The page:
Charles Whitaker
Searching for Israel (Part Six): Israel Is Fallen, Is Fallen

2 Kings 17:5-8

God was thorough. He just wiped them all out of the land of Canaan and sent them into the cities of the Medes and into Assyria—exiled. And in a way, they are still in exile. God has led them to the lands that He was holding for them.

The descendants of Israel who went into exile do not know that their homeland is back in Canaan. They have never gone back. That is a detail of how thorough God's exile of Israel was—they forgot everything. Just as He prophesied in Deuteronomy 28, the Israelites went into other lands and took gods of wood and stone and completely forgot their past.

Richard T. Ritenbaugh
How to Survive Exile

2 Kings 17:6

Israel was defeated by Assyria even before Babylonian Empire arose to full strength, and it was taken captive to Assyria. But not long thereafter, they migrated, along with the Assyrians, settling eventually in central and northwest Europe. They began arriving and settling there long before Rome continued the Babylonish system. Another migration began when the Jews were defeated by Babylon and taken in captivity into Babylon.

John W. Ritenbaugh
Where Is the Beast? (Part Two)

2 Kings 17:23

The author of II Kings records, "Israel was carried away from their own land to Assyria, as it is to this day" (II Kings 17:23). That is, Israel was still in Assyria at the time this passage was written. To determine the approximate point in time to which the phrase as it is to this day refers, we need only determine the date of the latest historical event recorded in the book. That date will be the earliest possible date the book could have been written. That is, a historical—as distinct from a prophetic—book can be written no earlier than the latest event it records.

Chronologically, the latest event recorded in II Kings is the release of one of Judah's kings, Jehoiachin, from prison some 26 years after the fall of Jerusalem in 585 BC. This release took place about 559 BC (585 - 26 = 559). We know, then, that the phrase as it is to this day can refer to a year no earlier than 559 BC, which is a full 159 years after Israel's fall in 718 BC. Israel did not return to its homeland in 711 BC, but was still in exile at least 159 years after its fall. God's punishment of Israel lasted far longer than a mere seven years!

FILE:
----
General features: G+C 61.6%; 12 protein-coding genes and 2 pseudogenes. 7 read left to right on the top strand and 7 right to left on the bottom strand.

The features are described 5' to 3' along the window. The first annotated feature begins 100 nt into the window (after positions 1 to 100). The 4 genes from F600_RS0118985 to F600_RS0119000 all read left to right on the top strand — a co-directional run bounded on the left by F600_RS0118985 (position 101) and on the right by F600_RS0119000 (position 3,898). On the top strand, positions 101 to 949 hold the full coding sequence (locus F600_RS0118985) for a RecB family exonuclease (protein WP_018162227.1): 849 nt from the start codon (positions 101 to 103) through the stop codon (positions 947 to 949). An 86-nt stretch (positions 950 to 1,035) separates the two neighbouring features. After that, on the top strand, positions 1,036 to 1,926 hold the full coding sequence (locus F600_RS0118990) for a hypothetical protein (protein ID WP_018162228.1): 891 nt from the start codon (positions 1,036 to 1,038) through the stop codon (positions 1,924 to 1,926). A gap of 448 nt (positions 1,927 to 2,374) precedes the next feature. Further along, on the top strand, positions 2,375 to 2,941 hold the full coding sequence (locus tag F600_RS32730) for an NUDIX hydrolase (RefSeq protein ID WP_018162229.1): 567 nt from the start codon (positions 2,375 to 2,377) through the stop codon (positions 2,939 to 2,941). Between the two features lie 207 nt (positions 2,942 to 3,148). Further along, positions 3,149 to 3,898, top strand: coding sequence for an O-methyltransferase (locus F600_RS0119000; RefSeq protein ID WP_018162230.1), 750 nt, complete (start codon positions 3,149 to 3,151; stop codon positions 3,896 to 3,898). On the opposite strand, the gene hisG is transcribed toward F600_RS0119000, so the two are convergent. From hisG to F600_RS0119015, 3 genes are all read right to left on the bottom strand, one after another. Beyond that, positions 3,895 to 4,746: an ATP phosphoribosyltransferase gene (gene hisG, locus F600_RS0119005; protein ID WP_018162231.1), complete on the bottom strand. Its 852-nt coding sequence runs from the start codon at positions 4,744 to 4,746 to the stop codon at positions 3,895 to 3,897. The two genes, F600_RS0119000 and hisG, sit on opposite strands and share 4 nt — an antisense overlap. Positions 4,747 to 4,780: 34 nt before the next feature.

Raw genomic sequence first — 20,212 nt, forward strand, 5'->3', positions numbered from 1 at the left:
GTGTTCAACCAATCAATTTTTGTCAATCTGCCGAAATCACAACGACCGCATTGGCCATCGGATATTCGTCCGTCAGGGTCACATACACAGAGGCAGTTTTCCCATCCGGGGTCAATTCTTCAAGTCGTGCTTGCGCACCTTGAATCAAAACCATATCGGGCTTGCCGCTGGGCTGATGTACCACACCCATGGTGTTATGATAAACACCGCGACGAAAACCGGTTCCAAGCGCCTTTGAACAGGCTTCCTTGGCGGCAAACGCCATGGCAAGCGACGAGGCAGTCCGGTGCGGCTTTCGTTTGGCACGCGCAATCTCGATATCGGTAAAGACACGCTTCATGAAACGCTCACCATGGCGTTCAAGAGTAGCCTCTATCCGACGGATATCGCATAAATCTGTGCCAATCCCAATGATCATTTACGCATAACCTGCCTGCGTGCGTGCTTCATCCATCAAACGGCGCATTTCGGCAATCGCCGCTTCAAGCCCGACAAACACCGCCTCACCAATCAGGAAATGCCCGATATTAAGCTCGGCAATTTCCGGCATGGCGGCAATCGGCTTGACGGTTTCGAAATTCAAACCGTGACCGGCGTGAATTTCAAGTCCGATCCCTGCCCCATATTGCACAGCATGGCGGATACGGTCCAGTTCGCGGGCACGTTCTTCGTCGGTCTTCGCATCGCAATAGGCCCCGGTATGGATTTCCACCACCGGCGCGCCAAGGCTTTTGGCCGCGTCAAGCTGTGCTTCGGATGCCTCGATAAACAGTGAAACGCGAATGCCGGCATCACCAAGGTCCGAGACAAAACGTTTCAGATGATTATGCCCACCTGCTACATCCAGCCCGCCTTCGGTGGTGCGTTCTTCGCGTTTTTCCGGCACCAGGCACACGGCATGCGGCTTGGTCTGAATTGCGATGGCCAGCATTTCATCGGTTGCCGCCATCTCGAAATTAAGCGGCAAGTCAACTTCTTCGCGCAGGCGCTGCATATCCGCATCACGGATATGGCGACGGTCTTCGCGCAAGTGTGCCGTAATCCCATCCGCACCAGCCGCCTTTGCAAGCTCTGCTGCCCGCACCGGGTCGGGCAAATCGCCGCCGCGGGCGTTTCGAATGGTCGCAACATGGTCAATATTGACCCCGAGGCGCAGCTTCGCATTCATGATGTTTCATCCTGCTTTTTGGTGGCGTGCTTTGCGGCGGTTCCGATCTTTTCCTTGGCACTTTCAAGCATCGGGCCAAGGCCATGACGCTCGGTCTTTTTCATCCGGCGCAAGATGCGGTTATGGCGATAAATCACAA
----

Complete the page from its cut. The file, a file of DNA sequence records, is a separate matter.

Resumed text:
Charles Whitaker
Searching for Israel (Part Seven): Seven Years' Punishment

2 Kings 17:24

The Jews of Jesus' day considered the Samaritans to be a mongrel people, both racially and religiously. Why? A mongrel dog is a Heinz 57; its bloodlines are very mixed. In the historical setting of II Kings, the Samaritan people became a people as a result of the Israelites' sins. Finally, God's patience had reached an end, and He said, "I am going to force you out of this land, out of your inheritance." So, He sent the Assyrians to conquer the kingdom of Israel, and they did so to such an extent that the Assyrians cleaned the land of every Israelite inhabitant. Every Israelite was taken prisoner and transported out of Israel to Assyria. Once the land was empty, the Assyrians forcibly transplanted other groups to Israel, and they are the people of II Kings 17:24, a hodge-podge of Gentile people who came into possession of Israel's inheritance.

John W. Ritenbaugh
The Covenants, Grace, and Law (Part Fifteen)

Isaiah 8:20

Isaiah wrote after the fall of Israel to Assyria. The Assyrians' attack on the land of Zebulun and Naphtali, in the northern part of Israel, came in two waves. The first "distress" resulted in the deportation of some Israelites. The second oppression was much heavier, resulting in the deportation of virtually everyone. Then, the Assyrians imported Gentile peoples to the area of Zebulon and Naphtali, the area of Galilee. Their descendents—the Samaritans—heavily populated Galilee in Christ's day.

Charles Whitaker
Peter's Trumpets Message—on Pentecost

Isaiah 10:27-34